Did you ever read "Silent Spring" by Rachel Carson? Fabulous book.

Cheers,
Josie

Cheryl said...

I'll check out that site. It's so sad to see those cows in their tight pens, their lives reduced to eating and standing in place.

Melanie said...

thanks for this. i'm doing what i can, although it can be really hard sometimes to change a lifetime of food habits. i really wish that there were more protections in place for farmed animals, since moral responsibility seems to have been completely removed from the equation.

meggie said...

I dont eat any red meats, & not a lot of pork or chicken. I often think of the spirit of the animal, or even the plants we eat. I had tears in my eyes as I read your post, because it is what I believe. We have lost the art of respecting the animals, & all forms of life.

evalinn said...

Cows are my favorit animal, and these cows rock! However it got me a bit worried, what kinda cow is a "he" and has a an udder..? The "hes" are usually called bulls...but then maybe this is the kind of genetical modification that will stirr up the cow with guns! (I may have to steal this peace from you.)

geewits said...

Cows are scary. My first husband was raised on a ranch. About 20 years ago I was in a truck camper with his aunt in the middle of a field in New Mexico where the men were castrating young bulls. The Momma Cows were very distressed by the cries of their young and were raising holy hell. I thought they were going to tip over the camper. I was scared to death!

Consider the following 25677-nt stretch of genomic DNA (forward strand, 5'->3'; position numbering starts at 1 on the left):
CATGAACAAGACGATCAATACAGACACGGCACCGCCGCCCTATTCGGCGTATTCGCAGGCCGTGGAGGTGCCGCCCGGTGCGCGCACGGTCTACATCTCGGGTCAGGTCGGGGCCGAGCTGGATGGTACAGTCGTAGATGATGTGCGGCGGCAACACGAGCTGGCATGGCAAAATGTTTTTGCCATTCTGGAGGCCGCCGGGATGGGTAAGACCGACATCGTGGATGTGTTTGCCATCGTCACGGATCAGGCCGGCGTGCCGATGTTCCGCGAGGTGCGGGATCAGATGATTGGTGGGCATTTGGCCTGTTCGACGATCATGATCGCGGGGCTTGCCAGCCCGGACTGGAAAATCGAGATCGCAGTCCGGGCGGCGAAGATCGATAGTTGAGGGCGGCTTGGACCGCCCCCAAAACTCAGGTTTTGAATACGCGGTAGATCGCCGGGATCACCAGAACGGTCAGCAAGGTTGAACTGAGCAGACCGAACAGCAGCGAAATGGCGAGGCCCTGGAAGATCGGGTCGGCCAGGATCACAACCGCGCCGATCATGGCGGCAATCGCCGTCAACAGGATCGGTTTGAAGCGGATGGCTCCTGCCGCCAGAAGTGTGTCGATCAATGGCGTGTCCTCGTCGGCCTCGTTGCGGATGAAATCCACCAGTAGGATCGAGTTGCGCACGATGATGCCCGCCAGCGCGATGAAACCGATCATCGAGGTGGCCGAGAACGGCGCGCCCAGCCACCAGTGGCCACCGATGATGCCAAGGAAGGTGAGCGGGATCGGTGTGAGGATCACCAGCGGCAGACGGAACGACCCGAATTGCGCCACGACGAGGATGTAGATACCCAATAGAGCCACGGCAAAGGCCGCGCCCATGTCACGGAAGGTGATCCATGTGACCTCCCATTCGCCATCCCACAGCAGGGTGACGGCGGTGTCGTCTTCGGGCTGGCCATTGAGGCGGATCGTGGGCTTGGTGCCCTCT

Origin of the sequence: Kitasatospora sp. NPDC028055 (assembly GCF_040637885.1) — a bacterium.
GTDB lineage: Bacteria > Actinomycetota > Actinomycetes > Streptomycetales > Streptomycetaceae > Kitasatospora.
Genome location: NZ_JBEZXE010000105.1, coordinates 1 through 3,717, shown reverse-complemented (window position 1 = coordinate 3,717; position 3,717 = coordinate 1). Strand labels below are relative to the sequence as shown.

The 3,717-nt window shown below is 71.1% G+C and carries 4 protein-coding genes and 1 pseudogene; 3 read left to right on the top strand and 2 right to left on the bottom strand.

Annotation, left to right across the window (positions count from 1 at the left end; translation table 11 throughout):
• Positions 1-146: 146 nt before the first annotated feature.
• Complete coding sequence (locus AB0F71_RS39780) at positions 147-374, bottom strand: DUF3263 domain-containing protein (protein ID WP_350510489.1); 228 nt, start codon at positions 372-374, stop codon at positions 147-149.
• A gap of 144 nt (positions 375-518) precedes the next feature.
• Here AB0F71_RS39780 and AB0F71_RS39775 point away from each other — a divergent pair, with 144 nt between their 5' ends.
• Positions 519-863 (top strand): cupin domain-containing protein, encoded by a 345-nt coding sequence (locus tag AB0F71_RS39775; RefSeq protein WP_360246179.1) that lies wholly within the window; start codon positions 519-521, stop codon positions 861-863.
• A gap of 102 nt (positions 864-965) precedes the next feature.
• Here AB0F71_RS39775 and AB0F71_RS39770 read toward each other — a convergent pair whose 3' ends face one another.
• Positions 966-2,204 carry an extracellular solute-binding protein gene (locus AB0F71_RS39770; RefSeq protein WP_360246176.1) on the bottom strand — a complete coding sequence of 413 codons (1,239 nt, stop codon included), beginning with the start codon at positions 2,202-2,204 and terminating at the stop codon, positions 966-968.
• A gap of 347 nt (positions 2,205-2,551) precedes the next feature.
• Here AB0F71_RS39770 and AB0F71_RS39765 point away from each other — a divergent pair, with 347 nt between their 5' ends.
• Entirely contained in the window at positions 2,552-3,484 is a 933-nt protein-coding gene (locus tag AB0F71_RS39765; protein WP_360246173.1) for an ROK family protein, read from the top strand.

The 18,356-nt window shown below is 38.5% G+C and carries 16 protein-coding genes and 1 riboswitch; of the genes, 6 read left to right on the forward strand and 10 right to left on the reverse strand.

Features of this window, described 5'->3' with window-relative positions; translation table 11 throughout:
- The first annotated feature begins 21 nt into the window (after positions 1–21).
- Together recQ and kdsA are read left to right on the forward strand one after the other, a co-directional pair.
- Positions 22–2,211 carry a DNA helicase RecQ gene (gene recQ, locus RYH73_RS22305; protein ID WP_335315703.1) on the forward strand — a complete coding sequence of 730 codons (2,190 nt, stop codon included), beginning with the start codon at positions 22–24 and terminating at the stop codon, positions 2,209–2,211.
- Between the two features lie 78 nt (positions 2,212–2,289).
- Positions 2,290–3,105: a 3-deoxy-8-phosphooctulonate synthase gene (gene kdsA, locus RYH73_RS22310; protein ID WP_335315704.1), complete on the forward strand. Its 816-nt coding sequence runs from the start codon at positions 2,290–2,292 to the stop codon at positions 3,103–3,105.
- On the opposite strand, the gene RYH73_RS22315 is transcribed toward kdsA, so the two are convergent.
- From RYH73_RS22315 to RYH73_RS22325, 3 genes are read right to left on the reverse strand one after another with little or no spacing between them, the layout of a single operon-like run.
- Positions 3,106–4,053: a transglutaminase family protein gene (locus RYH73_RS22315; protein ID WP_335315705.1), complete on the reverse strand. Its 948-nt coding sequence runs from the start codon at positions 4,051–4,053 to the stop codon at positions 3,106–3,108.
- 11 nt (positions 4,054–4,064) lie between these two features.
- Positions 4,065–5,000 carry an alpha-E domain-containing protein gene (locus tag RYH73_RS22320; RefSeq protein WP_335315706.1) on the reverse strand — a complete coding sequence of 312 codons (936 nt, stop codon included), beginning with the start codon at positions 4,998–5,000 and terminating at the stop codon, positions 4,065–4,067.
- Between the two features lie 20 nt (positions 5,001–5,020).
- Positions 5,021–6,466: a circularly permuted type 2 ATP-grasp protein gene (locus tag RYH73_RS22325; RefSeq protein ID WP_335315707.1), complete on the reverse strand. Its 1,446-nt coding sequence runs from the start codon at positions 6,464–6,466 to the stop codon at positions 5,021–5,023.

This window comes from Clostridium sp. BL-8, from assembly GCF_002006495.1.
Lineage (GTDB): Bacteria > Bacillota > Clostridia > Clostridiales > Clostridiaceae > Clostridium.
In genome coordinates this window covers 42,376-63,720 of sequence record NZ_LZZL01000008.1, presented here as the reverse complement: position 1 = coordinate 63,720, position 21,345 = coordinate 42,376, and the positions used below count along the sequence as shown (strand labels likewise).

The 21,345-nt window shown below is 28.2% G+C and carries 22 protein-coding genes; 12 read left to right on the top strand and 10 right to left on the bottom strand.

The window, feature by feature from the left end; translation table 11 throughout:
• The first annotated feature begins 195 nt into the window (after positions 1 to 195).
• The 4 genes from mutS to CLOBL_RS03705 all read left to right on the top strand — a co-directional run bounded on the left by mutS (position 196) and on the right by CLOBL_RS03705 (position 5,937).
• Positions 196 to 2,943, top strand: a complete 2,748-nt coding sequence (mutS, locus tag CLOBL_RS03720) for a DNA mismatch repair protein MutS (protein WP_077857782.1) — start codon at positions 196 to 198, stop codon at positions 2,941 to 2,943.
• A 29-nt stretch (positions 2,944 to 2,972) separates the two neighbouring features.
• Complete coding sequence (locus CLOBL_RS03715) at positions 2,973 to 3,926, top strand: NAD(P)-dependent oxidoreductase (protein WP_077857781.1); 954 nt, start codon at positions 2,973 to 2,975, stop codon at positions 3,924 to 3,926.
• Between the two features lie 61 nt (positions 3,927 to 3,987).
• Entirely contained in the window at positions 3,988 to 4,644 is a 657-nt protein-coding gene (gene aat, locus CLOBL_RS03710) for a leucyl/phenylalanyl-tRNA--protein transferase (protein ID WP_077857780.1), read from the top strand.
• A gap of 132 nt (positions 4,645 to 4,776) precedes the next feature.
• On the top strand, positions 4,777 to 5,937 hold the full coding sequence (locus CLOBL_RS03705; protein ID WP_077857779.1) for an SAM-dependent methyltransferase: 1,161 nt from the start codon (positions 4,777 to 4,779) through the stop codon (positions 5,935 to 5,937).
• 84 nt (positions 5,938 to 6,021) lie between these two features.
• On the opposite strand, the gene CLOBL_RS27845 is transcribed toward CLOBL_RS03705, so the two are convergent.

Jay said...

I can never quite reconcile myself to those over-stuffed farms. When I was growing up the family farm was mostly crops, but we lived in a place where the other local farmers were all still doing it the old-fashioned way.

Becky Wolfe said...

Interesting. I always felt like I was doing my part a bit because I buy local free-range chicken eggs (or go home to my parents & grab them from the nests for free) and I try to stock my freezer with half a local hormone-free cow each fall and then pat myself on the back for our healthier choices - but then I also think of how often we eat out - burgers here, chicken nuggets there and realize, yes, the meat or products for this meal were probably from one of those inhumane farms. Not that a world-wide fast food chain like McDs will likely change their policies, but at least we can be informed better about our choices :)